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S. 587: DEBRIS Act of 2023

The biggest example of space junk was the Star Wars Holiday Special.


In March, to great fanfare, NASA announced the four members of the upcoming mission Artemis IIthe first crewed mission to the moon’s vicinity since 1972. On the flight up, Victor Glover, Christina Koch, Jeremy Hansen, and Reid Wiseman will have to dodge a lot of “space junk.”

The Defense Department keeps tabs on more than 27,000 pieces of orbital debris, also known by the nickname “space junk.”

These objects can hit and damage satellites in space, which assist with everything from weather forecasting to your navigation system or maps app. These objects can also potentially cause damages and fatalities down here on terra firma.

In 2021, a 20-ton empty core from a Chinese rocket became the fourth-largest object ever to fall uncontrolled to earth. By complete luck, it splashed down in the Indian Ocean instead of on somebody’s body or house.

That same year, Russia tested an anti-satellite missile on one of its own orbiting satellites. The result created more than 1,500 new pieces of trackable orbital debris.

In response, the U.S. became the first country to announce a national ban on missile tests against satellites in space. Japan, Germany, Canada, and New Zealand subsequently followed suit.

In 2021, NASA even canceled a planned spacewalk for astronauts aboard the International Space Station because of concerns that space junk might hit them.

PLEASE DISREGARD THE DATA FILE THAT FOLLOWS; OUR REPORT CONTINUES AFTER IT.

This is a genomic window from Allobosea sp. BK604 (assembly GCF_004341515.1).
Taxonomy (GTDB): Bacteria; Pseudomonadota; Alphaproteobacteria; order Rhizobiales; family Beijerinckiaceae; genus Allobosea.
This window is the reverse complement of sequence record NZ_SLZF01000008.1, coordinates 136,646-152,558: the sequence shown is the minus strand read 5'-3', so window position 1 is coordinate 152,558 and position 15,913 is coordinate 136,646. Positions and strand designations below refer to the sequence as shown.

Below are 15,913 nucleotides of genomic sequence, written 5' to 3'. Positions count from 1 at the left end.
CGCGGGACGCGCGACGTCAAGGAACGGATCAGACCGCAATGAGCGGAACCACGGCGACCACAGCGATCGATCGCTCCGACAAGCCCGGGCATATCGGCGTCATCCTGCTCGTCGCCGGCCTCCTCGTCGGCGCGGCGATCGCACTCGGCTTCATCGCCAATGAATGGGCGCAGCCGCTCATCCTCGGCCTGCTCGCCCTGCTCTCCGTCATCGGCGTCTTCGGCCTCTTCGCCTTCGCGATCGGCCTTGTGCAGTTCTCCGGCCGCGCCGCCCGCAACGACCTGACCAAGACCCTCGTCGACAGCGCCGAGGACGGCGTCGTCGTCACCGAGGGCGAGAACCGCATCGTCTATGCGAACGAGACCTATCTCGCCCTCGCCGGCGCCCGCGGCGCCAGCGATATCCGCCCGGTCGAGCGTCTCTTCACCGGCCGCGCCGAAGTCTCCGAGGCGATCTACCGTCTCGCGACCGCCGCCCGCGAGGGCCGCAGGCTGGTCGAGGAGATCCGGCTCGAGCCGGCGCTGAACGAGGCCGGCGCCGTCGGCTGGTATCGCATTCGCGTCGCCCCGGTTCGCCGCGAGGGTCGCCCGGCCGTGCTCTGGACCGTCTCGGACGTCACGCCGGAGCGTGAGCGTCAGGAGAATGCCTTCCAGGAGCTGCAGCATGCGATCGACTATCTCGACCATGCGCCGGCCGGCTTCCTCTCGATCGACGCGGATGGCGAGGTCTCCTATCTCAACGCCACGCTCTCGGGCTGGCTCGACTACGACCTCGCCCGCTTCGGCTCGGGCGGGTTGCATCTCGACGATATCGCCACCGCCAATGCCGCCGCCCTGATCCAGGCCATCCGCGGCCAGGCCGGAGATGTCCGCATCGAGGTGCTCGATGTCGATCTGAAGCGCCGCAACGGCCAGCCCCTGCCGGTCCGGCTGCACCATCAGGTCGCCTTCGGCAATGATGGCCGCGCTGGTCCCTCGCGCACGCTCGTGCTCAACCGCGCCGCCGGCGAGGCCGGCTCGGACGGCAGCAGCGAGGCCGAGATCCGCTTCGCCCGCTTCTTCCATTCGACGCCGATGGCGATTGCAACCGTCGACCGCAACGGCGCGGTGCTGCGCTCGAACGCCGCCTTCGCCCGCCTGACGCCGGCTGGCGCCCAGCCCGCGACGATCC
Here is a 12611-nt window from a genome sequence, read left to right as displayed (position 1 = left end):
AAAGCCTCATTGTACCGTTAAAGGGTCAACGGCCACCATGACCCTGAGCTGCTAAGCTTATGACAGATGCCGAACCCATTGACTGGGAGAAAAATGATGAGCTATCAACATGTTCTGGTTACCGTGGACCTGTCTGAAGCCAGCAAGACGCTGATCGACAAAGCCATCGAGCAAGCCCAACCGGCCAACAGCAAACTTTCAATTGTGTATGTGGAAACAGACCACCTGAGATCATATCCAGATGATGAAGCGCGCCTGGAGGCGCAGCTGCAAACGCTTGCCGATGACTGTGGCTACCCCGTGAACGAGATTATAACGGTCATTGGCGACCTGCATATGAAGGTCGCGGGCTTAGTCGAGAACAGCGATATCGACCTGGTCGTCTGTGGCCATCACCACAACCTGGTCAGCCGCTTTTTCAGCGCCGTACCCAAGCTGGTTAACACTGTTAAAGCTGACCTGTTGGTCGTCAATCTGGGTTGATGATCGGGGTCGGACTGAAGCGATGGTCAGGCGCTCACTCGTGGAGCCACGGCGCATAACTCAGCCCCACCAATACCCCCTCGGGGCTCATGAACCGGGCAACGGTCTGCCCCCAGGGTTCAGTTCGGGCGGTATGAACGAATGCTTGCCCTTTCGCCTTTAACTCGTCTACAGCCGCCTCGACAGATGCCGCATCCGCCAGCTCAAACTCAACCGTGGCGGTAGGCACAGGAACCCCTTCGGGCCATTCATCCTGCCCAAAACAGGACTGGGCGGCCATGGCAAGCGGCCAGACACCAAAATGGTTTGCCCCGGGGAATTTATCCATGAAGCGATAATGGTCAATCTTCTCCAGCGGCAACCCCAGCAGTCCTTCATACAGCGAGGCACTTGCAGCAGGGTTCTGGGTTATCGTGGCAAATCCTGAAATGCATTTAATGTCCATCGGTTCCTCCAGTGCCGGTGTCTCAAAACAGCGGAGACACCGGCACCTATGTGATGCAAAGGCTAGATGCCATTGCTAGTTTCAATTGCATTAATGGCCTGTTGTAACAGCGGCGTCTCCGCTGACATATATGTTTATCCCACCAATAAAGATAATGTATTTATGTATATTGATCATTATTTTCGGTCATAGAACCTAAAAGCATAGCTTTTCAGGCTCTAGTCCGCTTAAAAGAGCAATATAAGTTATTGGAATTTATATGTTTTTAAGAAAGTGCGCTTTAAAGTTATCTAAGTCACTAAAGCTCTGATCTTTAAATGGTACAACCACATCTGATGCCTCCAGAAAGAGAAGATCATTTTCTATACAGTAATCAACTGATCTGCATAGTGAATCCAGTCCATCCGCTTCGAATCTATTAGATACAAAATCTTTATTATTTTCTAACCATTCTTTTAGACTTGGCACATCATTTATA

So, is there anything Congress can do to tackle the increasing issue?

What each bill does

Two contrasting bills offer different approaches to the problem.

The ORBITS (Orbital Sustainability) Act would direct NASA to create a new program to either repurpose or remove the space debris objects that they determine pose the greatest risks.

It would also “encourage” the federal government to get other nations on board with the program and U.S. standards on the issue — although, of course, that’s easier said than done.

The bill was introduced in the Senate on February 15, as S. 447, by Sen. John Hickenlooper (D-CO).

The DEBRIS (Deterring Errant Behavior Risking International Space) Act would create sanctions for foreign individuals deemed responsible for creating space junk without notifying the U.S. government in advance.

The legislation does allow several exemptions, including if the space junk was created in cooperation with the U.S. or as part of a U.N. mission.

It was introduced in the Senate on March 1, as S. 587, by Sen. Marco Rubio (R-FL).

What supporters say

Supporters argue that, whether using more of a “carrot” or a “stick” approach, the problem of space junk has gotten out of hand.

“Earth’s orbit is home to critical satellites and is our gateway to space exploration,” Sen. Hickenlooper said in a press release. “It’s time for major spring cleaning to protect our space operations from the dangerous threat of debris.”

“We must punish reckless space behavior,” Sen. Rubio said in a separate press release. “Russia and China should be held accountable for negligently creating space debris and endangering space assets critical to our national security. My bill would create consequences for this dangerous behavior and protect our astronauts and space infrastructure.”

Odds of passage

In the prior Congress, the ORBITS Act attracted three bipartisan cosponsors: two Republicans and one Democrat. The Senate passed the ORBITS Act by unanimous consent in late December 2022, a few days before the congressional Christmas and holiday break. It never received a vote in the House.

The current version of the ORBITS Act has attracted five bipartisan cosponsors: two Democrats, two Republicans, and one independent. It awaits a potential vote in the Senate Commerce, Science, and Transportation Committee.

In the prior Congress, the DEBRIS Act attracted zero cosponsors and never received a committee vote.

The current version has also not yet attracted any cosponsors. It awaits a potential vote in the Senate Foreign Relations Committee.

Last updated Apr 17, 2023. View all GovTrack summaries.

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